Anyway, enough of my gawking – Let’s address this ‘wobble’ that everyone has been freaking out over. I’ve decided to use my PS4 in a horizontal position, and the wobble is a non-issue. If I push the front left corner of the machine done, it does have a teeny tiny wobble, but who cares? I won’t be pressing on the top of my console… ever. I put in a disc, the machine doesn’t move. I take out a disc, the machine doesn’t move. I hook a USB cable up so I can charge my controller, and the damn thing STILL doesn’t move. It’s stable, and nobody should listen to the hyperbole on the net.
I love the light that runs down the center of the top of the console (right side if you store it vertically). When the machine is turning on, there’s a blue pulse and when the UI launches, the light turns a solid white. Putting the console in standby – the mode in which USB power still works and will allow the PS4 to gank and install updates from PSN while you’re away – is indicated by a dim yellow light. I think Sony have really outdone themselves with the sleek slanted look, too – This makes the power and eject buttons much easier and natural to use, and it just looks so modern, if not somewhat futuristic. It’s certainly leaps and bounds better than the original, fat PS3 design… and I’m sorry, but the PS3 looked terrible. Major thumbs up to Sony.
I know that sharing video feeds over the net isn’t exactly new, but including such a feature in a game console is something of a revelation. If I sound overly excited about the Share functionality, it’s because I am. It’s another one of those things that I thought I’d never really use, but it’s causing my inner-geek to leap for joy. Any time I’m not using bandwidth on my PC, I’m streaming my gameplay on the PS4… for now and ever more. But I’m getting ahead of myself:
How does sharing content work? Hit the ‘Share’ button.
Once you do, a menu pops up with three options – Share a screenshot, share a video, or stream.
Screenshot is self-explanatory.
When you choose to share a video, you’ll be brought to a screen where you can scroll through your last 15 minutes of gameplay and trim to your heart’s content. If you want to share all 15 minutes, you can. If you only want to share 10 seconds worth, you can. And just as an FYI – People have widely reported that you can’t include commentary over your gameplay for video sharing… but YOU CAN. By default the PS4 doesn’t record mic audio, but if you hit the ‘Options’ button in the Share menu, you can enable this feature. Upload your video – which currently only supports uploads to Facebook – and wallah, there’s your video WITH commentary. Youtube support is supposedly coming in the future… here’s hoping it’s sooner rather than later.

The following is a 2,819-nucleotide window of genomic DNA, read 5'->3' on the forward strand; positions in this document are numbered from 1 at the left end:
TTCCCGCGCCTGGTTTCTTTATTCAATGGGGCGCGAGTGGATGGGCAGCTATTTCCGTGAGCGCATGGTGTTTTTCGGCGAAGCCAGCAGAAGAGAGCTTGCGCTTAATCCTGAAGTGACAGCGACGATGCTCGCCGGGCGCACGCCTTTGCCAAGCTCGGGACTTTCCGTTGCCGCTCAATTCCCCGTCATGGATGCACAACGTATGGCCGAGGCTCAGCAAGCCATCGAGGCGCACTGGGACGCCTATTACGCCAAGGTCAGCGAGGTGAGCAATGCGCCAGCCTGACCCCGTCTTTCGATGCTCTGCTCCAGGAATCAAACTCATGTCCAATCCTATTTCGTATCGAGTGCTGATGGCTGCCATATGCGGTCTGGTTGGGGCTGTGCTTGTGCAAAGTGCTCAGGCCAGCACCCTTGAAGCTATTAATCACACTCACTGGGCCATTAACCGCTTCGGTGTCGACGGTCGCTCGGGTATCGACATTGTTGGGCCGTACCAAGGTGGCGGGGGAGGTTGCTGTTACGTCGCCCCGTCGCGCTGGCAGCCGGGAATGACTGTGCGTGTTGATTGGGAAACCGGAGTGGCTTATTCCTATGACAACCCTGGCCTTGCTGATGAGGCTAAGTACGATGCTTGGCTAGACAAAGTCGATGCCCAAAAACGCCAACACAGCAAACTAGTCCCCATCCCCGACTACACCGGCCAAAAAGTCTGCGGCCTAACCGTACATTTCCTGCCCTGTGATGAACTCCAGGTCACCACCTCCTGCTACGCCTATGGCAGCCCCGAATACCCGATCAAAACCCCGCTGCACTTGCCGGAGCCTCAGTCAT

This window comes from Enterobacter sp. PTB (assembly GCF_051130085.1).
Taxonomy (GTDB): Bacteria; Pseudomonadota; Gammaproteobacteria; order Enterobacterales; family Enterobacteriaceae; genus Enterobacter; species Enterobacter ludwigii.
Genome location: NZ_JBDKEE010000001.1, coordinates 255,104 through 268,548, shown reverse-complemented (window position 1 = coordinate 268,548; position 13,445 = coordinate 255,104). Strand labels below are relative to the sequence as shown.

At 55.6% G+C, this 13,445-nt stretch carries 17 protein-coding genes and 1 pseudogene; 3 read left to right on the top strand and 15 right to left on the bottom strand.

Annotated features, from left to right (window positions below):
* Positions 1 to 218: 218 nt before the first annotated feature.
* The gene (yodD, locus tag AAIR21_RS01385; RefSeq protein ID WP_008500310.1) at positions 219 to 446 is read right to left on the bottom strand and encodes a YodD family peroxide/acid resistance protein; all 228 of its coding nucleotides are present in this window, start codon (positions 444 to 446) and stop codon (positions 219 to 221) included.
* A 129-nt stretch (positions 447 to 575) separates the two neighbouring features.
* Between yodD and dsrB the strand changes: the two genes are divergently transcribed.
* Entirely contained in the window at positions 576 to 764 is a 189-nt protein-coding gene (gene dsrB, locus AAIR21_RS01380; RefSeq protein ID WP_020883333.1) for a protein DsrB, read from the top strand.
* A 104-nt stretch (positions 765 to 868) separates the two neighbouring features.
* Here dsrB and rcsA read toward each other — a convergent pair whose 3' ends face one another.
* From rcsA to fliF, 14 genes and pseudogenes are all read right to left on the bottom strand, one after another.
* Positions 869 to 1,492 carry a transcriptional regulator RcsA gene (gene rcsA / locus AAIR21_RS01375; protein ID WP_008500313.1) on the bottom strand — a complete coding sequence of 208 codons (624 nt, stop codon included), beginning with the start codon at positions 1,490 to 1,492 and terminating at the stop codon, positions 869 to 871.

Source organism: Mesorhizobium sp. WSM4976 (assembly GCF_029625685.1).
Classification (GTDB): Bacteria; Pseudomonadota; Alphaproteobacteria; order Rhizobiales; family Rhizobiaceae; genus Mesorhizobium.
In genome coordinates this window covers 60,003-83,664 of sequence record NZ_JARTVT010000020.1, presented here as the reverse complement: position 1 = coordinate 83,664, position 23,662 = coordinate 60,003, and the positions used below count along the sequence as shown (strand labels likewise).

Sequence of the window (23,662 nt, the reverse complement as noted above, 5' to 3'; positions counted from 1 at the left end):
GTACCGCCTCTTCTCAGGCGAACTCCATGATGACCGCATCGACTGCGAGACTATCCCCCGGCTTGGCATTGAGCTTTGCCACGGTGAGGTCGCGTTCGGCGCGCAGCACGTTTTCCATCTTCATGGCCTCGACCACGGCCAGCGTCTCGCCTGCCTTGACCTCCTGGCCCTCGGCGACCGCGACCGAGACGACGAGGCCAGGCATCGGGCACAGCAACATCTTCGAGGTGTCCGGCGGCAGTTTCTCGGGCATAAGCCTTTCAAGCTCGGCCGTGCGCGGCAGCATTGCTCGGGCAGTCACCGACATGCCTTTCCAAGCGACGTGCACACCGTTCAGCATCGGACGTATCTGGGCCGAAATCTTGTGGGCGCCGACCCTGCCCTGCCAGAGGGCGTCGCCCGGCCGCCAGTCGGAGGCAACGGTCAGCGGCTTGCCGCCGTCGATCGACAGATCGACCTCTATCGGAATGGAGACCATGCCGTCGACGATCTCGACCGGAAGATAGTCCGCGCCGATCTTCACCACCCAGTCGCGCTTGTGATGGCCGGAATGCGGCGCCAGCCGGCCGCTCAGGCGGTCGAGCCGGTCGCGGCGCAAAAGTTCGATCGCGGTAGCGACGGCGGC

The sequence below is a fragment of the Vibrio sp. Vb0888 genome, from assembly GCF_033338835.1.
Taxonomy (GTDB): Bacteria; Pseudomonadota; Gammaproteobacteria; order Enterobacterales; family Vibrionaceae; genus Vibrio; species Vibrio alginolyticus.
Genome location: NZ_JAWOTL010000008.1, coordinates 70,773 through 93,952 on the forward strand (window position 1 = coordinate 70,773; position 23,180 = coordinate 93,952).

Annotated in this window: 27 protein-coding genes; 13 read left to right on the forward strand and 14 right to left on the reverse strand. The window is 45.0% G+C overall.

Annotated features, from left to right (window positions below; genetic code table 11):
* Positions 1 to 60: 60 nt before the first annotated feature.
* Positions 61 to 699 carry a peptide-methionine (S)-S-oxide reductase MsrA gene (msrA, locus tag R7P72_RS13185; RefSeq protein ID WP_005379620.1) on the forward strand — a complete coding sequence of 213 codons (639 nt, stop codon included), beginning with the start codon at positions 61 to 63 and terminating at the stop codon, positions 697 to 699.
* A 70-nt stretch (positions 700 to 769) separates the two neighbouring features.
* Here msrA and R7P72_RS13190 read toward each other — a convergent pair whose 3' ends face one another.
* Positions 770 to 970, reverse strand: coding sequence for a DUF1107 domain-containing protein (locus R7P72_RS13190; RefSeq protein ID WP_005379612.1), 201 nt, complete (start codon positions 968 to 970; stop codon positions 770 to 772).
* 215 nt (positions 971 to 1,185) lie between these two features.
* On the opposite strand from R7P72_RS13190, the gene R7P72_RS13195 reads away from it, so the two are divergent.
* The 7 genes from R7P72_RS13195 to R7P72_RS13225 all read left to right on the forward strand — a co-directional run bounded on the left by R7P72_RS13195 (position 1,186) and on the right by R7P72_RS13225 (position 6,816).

Streaming is also simple. At first you’ll have to setup a Twitch or Ustream account – which you can easily and quickly do from the PS4 – but after? Just tap ‘Share’, select the ‘stream’ icon, and then you’re greeted with a few simple options before telling the PS4 to start your stream. You can actually share a feed link with Facebook and/or Twitter, and you can select whether or not you want to include yourself via the camera or mic audio. Hit the ‘Options’ button and you can even change the quality of the stream.
Honestly, prior to launch, I didn’t see myself using the Share feature much. I figured it would be a hassle… but once I saw how simple and intuitive it was, I was hooked. If I’m playing, I’m streaming. End of story.
App Switching –
How many times have we tried to do something on the PS3, only to be told, “Are you sure, because you’ll have to get the hell out of your game if you want to do that, dumbass.” Well, the PS4 hopes to rectify that… and so far, I’m impressed. I’m playing a game, and all of a sudden I randomly decide I need to do something else. I press the ‘PS’ button on the controller and go out to the main menu. Or, I double tap the PS button to immediately switch to the last app I was using. The transition is smooth, and that’s all I can really ask for, isn’t it? There’s no stutter, no slowdown… nothing. Just pure performance.
I’ve probably missed some stuff, but this wasn’t meant to be a full review. These are my initial impressions from the first week, and I only see the PS4’s features improving as time goes on. The fact that they don’t support other multimedia support out of the box (from external hard drives, for example) is really unfortunate, but mp3’s will be supported in the future, and I hope other video files will as well. Outside of that, this console is definitely a sharp contrast from what the Xbox One offers – If you want an all-in-one living room experience, the Xbox One will fulfill that (and reviews in this regard have been good, with the caveat that you should wait until certain kinks are worked out). If you want a pure gaming experience… well, here’s the PS4.
In short? Greatness has arrived… almost. The PS4 is a solid machine and runs as smooth as a baby’s behind, but it still needs a little work from a firmware standpoint. Outside of that, it’s definitely worth picking up now. Enjoy!
By the way – My experience with the games has been pretty stellar thus far. Killzone Shadow Fall isn’t a perfect title, but it’s gorgeous and still a solid Killzone title. Knack has been bashed by reviewers… but it’s a perfectly competent and FUN action platformer. Battlefield 4 has way too many issues to even think about playing at the moment though, unfortunately, but the devs should be issuing a patch early next week. Resogun is a free title on PS+ at the moment, and it’s ADDICTIVE. Think of a Gradius meets Geometry Wars, and you’ve got a grasp on what to expect. There’s also other free to play titles, but I haven’t had a chance to get to them. I’ll update on those in the future.